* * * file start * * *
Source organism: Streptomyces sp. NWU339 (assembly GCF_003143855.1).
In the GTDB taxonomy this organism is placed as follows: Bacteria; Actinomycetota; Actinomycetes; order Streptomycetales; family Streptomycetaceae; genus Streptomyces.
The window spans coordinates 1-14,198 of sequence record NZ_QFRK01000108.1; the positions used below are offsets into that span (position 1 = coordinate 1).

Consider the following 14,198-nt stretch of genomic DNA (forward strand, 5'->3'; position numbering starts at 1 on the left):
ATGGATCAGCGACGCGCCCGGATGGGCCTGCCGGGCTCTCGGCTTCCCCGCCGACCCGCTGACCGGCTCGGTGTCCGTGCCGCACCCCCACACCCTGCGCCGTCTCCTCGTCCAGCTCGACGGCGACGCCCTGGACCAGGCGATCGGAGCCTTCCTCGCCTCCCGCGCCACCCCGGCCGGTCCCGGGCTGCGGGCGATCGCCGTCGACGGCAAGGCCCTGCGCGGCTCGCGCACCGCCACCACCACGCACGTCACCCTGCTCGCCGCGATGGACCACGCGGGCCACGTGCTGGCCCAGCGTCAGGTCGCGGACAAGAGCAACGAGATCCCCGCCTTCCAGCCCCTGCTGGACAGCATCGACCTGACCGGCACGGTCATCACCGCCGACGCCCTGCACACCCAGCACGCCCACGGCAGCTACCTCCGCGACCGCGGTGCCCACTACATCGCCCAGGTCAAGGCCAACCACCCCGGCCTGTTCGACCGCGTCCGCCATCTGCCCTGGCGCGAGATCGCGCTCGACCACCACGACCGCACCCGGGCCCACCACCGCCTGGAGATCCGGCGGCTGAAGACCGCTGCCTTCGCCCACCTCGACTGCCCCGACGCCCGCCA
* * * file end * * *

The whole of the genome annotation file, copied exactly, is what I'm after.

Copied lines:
Source organism: Streptomyces sp. NWU339 (assembly GCF_003143855.1).
In the GTDB taxonomy this organism is placed as follows: Bacteria; Actinomycetota; Actinomycetes; order Streptomycetales; family Streptomycetaceae; genus Streptomyces.
The window spans coordinates 1-14,198 of sequence record NZ_QFRK01000108.1; the positions used below are offsets into that span (position 1 = coordinate 1).

Consider the following 14,198-nt stretch of genomic DNA (forward strand, 5'->3'; position numbering starts at 1 on the left):
ATGGATCAGCGACGCGCCCGGATGGGCCTGCCGGGCTCTCGGCTTCCCCGCCGACCCGCTGACCGGCTCGGTGTCCGTGCCGCACCCCCACACCCTGCGCCGTCTCCTCGTCCAGCTCGACGGCGACGCCCTGGACCAGGCGATCGGAGCCTTCCTCGCCTCCCGCGCCACCCCGGCCGGTCCCGGGCTGCGGGCGATCGCCGTCGACGGCAAGGCCCTGCGCGGCTCGCGCACCGCCACCACCACGCACGTCACCCTGCTCGCCGCGATGGACCACGCGGGCCACGTGCTGGCCCAGCGTCAGGTCGCGGACAAGAGCAACGAGATCCCCGCCTTCCAGCCCCTGCTGGACAGCATCGACCTGACCGGCACGGTCATCACCGCCGACGCCCTGCACACCCAGCACGCCCACGGCAGCTACCTCCGCGACCGCGGTGCCCACTACATCGCCCAGGTCAAGGCCAACCACCCCGGCCTGTTCGACCGCGTCCGCCATCTGCCCTGGCGCGAGATCGCGCTCGACCACCACGACCGCACCCGGGCCCACCACCGCCTGGAGATCCGGCGGCTGAAGACCGCTGCCTTCGCCCACCTCGACTGCCCCGACGCCCGCCA